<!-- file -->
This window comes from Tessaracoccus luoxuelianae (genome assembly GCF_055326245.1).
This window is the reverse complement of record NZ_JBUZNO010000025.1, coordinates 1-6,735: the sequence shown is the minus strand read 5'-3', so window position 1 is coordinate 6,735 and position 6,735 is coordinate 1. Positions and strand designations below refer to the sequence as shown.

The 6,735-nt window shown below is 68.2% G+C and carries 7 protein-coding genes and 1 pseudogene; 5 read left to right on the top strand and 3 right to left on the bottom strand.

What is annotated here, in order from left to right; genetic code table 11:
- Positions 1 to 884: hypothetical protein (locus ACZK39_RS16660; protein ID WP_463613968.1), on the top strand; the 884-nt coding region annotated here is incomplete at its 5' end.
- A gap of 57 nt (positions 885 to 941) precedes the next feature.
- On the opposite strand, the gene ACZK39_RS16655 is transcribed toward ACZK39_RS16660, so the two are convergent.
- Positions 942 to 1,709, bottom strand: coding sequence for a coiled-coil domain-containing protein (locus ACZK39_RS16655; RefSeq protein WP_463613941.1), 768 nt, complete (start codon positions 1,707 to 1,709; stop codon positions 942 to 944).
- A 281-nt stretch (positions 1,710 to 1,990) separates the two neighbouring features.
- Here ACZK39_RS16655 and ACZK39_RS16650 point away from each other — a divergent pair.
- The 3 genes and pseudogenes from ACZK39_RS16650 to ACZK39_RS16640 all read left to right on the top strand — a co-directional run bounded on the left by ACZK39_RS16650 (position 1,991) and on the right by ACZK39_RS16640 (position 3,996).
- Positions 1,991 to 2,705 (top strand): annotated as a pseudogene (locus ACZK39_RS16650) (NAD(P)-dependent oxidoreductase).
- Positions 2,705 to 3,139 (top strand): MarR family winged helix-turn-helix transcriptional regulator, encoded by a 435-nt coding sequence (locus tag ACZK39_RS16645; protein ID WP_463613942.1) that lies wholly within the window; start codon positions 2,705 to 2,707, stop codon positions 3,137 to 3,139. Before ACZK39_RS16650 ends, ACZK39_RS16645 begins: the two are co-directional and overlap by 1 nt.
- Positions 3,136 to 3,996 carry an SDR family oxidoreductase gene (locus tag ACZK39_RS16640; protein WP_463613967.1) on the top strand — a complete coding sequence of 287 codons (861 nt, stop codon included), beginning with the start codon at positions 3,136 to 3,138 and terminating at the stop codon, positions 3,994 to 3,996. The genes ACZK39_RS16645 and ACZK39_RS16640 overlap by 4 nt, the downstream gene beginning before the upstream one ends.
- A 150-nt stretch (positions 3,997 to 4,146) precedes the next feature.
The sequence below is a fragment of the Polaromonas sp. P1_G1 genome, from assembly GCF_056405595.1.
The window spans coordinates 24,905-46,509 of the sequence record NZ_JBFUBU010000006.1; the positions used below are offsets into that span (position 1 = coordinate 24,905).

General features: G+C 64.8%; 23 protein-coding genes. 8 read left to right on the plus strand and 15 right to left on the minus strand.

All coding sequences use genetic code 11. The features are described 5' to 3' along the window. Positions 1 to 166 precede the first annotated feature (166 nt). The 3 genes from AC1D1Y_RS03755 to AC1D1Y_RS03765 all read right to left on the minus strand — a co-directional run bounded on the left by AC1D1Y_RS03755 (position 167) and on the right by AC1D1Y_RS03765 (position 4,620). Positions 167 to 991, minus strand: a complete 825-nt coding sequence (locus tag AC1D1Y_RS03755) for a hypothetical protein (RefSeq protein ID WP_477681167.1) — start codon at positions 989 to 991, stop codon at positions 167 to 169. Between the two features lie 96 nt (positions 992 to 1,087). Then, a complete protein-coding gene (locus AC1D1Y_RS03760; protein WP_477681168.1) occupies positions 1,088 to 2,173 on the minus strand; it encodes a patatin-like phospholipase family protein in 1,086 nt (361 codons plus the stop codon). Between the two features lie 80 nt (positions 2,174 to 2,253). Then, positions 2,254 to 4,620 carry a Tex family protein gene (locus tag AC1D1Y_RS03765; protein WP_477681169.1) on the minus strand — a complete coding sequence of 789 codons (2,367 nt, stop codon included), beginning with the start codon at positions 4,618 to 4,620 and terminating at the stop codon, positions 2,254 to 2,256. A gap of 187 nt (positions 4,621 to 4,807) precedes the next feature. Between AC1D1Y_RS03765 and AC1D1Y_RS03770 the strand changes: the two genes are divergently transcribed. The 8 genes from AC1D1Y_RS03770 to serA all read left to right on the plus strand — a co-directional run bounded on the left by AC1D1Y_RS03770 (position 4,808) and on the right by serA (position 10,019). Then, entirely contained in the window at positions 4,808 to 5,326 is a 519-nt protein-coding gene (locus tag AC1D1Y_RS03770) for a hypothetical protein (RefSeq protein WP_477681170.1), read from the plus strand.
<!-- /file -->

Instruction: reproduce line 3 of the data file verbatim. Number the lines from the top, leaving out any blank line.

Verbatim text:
The 6,735-nt window shown below is 68.2% G+C and carries 7 protein-coding genes and 1 pseudogene; 5 read left to right on the top strand and 3 right to left on the bottom strand.